- The Washington Times - Friday, April 5, 2002

D.C. police Executive Assistant Chief Terrance W. Gainer yesterday was named one of five finalists to become Atlanta's next chief of police.
Chief Gainer, the Metropolitan Police Department's No. 2 official since May 1998, said yesterday he has been exploring other jobs in the private and public sector for about three months, and added that he is not dissatisfied with the District's police force.
"It is like a father saying to his 32-year-old son that it is time to look for a place his own," said Chief Gainer, 54. "The toughest part of it would be leaving the department and Washington, D.C. We just built a new town home and the grandkids are here."
Metropolitan Police Chief Charles H. Ramsey said there will be a huge void in the department if Chief Gainer leaves.
"He's very talented. He's run his own department for eight years, and he's worked here for four more," Chief Ramsey said. "He's offered jobs in the past. I'm surprised he hasn't gone somewhere else by now."
Chief Gainer said he applied for the Atlanta job after being recruited. He said the Atlanta mayor's office is doing background checks and additional interviews of all the finalists, and he expects a decision by the end of the month.
"I think by the time that an offer would be made there would have to be a meeting of the minds," Chief Gainer said. "I would need to know more about the department and what are their expectations."
Chief Ramsey said he will try to hire someone from within the department to replace Chief Gainer if he is chosen. "I shouldn't have to go outside [the department]. I'll be looking at all the assistant chiefs. I would talk to all of them," he said.
Police sources said at the top on the list of candidates to replace Chief Gainer would be Assistant Chief Alfred Broadbent and Assistant Chief Michael Fitzgerald.
Chief Broadbent has been with the department 23 years and is now in charge of the Special Services Command. He was former director of the Maurice T. Turner Jr. Institute of Police Science and reorganized recruiting and training for new recruits, officers and police officials. He was formerly in charge of the department's Patrol Services Bureau.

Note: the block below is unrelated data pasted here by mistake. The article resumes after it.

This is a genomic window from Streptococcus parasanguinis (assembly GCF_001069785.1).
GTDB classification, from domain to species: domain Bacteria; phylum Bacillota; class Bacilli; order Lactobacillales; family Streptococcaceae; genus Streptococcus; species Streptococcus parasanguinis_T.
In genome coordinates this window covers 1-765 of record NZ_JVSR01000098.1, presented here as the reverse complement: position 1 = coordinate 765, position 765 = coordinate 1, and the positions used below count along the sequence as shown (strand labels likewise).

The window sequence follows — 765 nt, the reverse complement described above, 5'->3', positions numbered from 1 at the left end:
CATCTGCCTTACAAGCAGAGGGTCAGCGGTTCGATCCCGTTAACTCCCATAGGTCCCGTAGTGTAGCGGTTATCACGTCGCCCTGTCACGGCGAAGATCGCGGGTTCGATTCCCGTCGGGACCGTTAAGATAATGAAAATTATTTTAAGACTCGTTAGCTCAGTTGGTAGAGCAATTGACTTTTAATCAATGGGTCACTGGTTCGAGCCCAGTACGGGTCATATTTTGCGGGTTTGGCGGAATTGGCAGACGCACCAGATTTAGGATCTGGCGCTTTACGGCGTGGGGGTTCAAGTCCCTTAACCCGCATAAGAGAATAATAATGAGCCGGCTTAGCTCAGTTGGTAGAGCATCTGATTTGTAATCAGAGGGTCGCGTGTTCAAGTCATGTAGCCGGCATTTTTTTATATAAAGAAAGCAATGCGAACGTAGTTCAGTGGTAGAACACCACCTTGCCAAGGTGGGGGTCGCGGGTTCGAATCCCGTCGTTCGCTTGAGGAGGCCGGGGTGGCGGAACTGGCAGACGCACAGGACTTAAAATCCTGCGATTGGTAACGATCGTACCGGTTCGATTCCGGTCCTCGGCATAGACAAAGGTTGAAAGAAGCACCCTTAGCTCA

Chief Fitzgerald, who joined the department in 1971, is now assistant chief of the Regional Operations Command for the east region which includes the 6th and 7th Police Districts, both east of the Anacostia River. Both districts have seen a decline in major crimes during his tenure.
He was promoted to assistant chief in charge of the Support Services Bureau in 1997 after being commander of the 4th Police District.
Atlanta Mayor Shirley Franklin yesterday announced the names of the five finalists at an 11:30 a.m. press conference there, but did not say who is the front-runner for the job. Mrs. Franklin said candidates from 25 states and the District applied for the post during the 3-month-long search.
"I am thrilled by the quality of candidates interested in leading our police force," she said in a prepared statement. "Their interest is testament to Atlanta's reputation as a city on the move. All of our citizens would be proud to have any one of the five finalists as head of our police department."
Chief Gainer is competing with Richard J. Pennington, who resigned as D.C. assistant police chief in 1994 to become chief of the New Orleans Police Department. Chief Pennington unsuccessfully ran for mayor of New Orleans a month ago.
Chief Gainer also knows another finalist Andre Parker, assistant deputy director of the Illinois State Police. Mr. Parker worked for Chief Gainer as his chief of staff when he headed the Illinois State Police in the 1990s.
The other two candidates are Isaiah Mapp, special agent in charge of the Atlanta office of the Secret Service, and Manual Vasquez, chief of police and safety services for the Dallas Independent School District.

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